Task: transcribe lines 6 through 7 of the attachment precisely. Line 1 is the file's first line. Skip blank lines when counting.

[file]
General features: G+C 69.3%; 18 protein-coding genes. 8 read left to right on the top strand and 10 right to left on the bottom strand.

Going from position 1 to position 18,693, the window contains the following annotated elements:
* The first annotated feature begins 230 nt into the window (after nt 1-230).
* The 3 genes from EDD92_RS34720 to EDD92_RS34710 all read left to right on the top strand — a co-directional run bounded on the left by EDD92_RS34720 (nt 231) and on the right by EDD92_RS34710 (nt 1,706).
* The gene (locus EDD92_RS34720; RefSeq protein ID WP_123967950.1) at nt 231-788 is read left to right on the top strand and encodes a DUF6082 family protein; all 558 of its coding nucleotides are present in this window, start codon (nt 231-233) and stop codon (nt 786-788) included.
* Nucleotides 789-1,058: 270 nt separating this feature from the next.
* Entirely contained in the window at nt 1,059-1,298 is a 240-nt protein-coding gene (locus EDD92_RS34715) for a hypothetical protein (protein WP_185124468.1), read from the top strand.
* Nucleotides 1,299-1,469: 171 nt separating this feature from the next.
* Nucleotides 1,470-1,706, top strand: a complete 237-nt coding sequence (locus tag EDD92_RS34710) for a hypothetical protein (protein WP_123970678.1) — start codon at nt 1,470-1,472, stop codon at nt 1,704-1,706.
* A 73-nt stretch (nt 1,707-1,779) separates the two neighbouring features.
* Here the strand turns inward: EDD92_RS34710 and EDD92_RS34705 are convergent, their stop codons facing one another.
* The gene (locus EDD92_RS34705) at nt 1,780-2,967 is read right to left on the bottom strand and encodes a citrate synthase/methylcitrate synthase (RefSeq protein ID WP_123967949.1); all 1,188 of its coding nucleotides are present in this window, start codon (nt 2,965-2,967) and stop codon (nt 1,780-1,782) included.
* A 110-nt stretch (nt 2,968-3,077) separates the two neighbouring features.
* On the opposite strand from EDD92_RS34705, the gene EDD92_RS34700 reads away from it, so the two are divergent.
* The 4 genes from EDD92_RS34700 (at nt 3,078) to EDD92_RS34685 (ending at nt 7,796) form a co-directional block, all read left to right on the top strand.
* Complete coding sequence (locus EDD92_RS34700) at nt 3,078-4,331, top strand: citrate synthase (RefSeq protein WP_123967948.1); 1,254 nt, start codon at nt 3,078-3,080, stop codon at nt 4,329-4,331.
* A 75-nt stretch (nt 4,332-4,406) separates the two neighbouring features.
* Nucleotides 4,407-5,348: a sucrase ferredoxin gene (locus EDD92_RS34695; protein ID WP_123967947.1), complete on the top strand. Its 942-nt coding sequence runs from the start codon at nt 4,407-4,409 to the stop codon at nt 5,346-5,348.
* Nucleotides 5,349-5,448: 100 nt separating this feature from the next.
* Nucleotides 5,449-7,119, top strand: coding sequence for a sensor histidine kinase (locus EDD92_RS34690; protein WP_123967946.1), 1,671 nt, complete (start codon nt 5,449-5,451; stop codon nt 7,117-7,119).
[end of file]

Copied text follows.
* Nucleotides 789-1,058: 270 nt separating this feature from the next.
* Entirely contained in the window at nt 1,059-1,298 is a 240-nt protein-coding gene (locus EDD92_RS34715) for a hypothetical protein (protein WP_185124468.1), read from the top strand.